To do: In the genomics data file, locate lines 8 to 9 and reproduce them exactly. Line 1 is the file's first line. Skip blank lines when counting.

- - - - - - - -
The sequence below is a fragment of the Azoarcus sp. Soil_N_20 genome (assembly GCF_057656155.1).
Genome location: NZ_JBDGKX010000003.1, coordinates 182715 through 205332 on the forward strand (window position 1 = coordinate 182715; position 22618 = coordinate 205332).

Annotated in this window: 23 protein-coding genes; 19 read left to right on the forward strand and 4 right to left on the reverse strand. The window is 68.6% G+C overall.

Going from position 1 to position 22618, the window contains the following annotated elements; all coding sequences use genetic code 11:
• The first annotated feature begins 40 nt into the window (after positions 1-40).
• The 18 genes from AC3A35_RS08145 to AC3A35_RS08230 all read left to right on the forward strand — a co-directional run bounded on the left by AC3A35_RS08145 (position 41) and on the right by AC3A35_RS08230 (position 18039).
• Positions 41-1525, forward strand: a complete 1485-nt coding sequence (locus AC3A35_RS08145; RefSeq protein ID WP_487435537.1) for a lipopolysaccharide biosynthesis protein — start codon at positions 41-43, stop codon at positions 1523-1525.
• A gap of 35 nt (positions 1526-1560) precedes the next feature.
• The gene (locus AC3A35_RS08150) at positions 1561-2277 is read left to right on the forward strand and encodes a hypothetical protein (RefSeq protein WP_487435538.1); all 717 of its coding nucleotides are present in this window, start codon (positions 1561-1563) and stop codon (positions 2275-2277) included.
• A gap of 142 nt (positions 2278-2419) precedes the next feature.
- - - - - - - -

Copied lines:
• A gap of 35 nt (positions 1526-1560) precedes the next feature.
• The gene (locus AC3A35_RS08150) at positions 1561-2277 is read left to right on the forward strand and encodes a hypothetical protein (RefSeq protein WP_487435538.1); all 717 of its coding nucleotides are present in this window, start codon (positions 1561-1563) and stop codon (positions 2275-2277) included.